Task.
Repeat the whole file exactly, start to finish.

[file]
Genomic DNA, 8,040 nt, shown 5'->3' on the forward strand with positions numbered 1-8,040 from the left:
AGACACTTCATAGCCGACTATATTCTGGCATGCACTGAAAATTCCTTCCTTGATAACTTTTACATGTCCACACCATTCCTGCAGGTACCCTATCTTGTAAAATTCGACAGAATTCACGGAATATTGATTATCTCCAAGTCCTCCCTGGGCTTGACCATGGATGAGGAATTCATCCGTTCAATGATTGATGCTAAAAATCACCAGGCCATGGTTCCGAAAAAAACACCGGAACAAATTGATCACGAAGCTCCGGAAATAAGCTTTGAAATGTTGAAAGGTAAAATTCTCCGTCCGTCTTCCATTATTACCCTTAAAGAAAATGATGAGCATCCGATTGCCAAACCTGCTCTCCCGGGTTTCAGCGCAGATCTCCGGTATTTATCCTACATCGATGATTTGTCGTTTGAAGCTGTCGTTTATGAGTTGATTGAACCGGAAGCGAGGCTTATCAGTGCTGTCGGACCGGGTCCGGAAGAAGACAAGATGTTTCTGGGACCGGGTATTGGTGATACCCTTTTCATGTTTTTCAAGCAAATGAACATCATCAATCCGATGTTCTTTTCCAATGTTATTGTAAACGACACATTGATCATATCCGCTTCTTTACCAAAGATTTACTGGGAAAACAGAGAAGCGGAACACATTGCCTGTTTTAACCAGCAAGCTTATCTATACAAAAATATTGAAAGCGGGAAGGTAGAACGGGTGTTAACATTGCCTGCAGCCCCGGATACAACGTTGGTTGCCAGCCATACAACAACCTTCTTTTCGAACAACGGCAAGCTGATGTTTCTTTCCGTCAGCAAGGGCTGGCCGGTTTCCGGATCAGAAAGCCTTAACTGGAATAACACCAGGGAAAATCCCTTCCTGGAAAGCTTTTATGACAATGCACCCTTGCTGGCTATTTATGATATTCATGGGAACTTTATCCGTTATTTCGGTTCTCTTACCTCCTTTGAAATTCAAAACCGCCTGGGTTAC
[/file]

Genomic DNA, 8,040 nt, shown 5'->3' on the forward strand with positions numbered 1-8,040 from the left:
AGACACTTCATAGCCGACTATATTCTGGCATGCACTGAAAATTCCTTCCTTGATAACTTTTACATGTCCACACCATTCCTGCAGGTACCCTATCTTGTAAAATTCGACAGAATTCACGGAATATTGATTATCTCCAAGTCCTCCCTGGGCTTGACCATGGATGAGGAATTCATCCGTTCAATGATTGATGCTAAAAATCACCAGGCCATGGTTCCGAAAAAAACACCGGAACAAATTGATCACGAAGCTCCGGAAATAAGCTTTGAAATGTTGAAAGGTAAAATTCTCCGTCCGTCTTCCATTATTACCCTTAAAGAAAATGATGAGCATCCGATTGCCAAACCTGCTCTCCCGGGTTTCAGCGCAGATCTCCGGTATTTATCCTACATCGATGATTTGTCGTTTGAAGCTGTCGTTTATGAGTTGATTGAACCGGAAGCGAGGCTTATCAGTGCTGTCGGACCGGGTCCGGAAGAAGACAAGATGTTTCTGGGACCGGGTATTGGTGATACCCTTTTCATGTTTTTCAAGCAAATGAACATCATCAATCCGATGTTCTTTTCCAATGTTATTGTAAACGACACATTGATCATATCCGCTTCTTTACCAAAGATTTACTGGGAAAACAGAGAAGCGGAACACATTGCCTGTTTTAACCAGCAAGCTTATCTATACAAAAATATTGAAAGCGGGAAGGTAGAACGGGTGTTAACATTGCCTGCAGCCCCGGATACAACGTTGGTTGCCAGCCATACAACAACCTTCTTTTCGAACAACGGCAAGCTGATGTTTCTTTCCGTCAGCAAGGGCTGGCCGGTTTCCGGATCAGAAAGCCTTAACTGGAATAACACCAGGGAAAATCCCTTCCTGGAAAGCTTTTATGACAATGCACCCTTGCTGGCTATTTATGATATTCATGGGAACTTTATCCGTTATTTCGGTTCTCTTACCTCCTTTGAAATTCAAAACCGCCTGGGTTAC